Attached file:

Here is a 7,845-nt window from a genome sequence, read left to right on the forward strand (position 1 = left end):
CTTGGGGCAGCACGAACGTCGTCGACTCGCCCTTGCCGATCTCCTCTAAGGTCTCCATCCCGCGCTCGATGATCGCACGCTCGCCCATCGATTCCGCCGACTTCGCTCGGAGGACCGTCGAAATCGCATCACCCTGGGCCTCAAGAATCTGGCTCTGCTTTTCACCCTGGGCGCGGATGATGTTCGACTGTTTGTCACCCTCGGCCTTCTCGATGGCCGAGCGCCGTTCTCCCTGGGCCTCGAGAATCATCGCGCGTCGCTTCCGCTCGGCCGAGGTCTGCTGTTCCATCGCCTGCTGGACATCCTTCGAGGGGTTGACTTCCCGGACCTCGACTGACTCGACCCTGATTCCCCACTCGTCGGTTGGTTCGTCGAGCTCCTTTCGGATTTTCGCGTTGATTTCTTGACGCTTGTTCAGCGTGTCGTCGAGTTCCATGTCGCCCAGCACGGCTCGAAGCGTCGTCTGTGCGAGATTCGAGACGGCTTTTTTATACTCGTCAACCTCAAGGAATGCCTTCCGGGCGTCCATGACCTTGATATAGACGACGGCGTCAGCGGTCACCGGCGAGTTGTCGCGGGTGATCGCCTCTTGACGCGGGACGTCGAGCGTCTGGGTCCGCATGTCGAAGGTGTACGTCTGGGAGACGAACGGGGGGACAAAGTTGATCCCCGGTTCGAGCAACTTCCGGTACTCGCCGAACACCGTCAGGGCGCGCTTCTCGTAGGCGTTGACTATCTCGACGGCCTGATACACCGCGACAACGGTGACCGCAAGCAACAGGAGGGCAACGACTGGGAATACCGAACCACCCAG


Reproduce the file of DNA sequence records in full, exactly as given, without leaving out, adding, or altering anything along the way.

Here is a 7,845-nt window from a genome sequence, read left to right on the forward strand (position 1 = left end):
CTTGGGGCAGCACGAACGTCGTCGACTCGCCCTTGCCGATCTCCTCTAAGGTCTCCATCCCGCGCTCGATGATCGCACGCTCGCCCATCGATTCCGCCGACTTCGCTCGGAGGACCGTCGAAATCGCATCACCCTGGGCCTCAAGAATCTGGCTCTGCTTTTCACCCTGGGCGCGGATGATGTTCGACTGTTTGTCACCCTCGGCCTTCTCGATGGCCGAGCGCCGTTCTCCCTGGGCCTCGAGAATCATCGCGCGTCGCTTCCGCTCGGCCGAGGTCTGCTGTTCCATCGCCTGCTGGACATCCTTCGAGGGGTTGACTTCCCGGACCTCGACTGACTCGACCCTGATTCCCCACTCGTCGGTTGGTTCGTCGAGCTCCTTTCGGATTTTCGCGTTGATTTCTTGACGCTTGTTCAGCGTGTCGTCGAGTTCCATGTCGCCCAGCACGGCTCGAAGCGTCGTCTGTGCGAGATTCGAGACGGCTTTTTTATACTCGTCAACCTCAAGGAATGCCTTCCGGGCGTCCATGACCTTGATATAGACGACGGCGTCAGCGGTCACCGGCGAGTTGTCGCGGGTGATCGCCTCTTGACGCGGGACGTCGAGCGTCTGGGTCCGCATGTCGAAGGTGTACGTCTGGGAGACGAACGGGGGGACAAAGTTGATCCCCGGTTCGAGCAACTTCCGGTACTCGCCGAACACCGTCAGGGCGCGCTTCTCGTAGGCGTTGACTATCTCGACGGCCTGATACACCGCGACAACGGTGACCGCAAGCAACAGGAGGGCAACGACTGGGAATACCGAACCACCCAG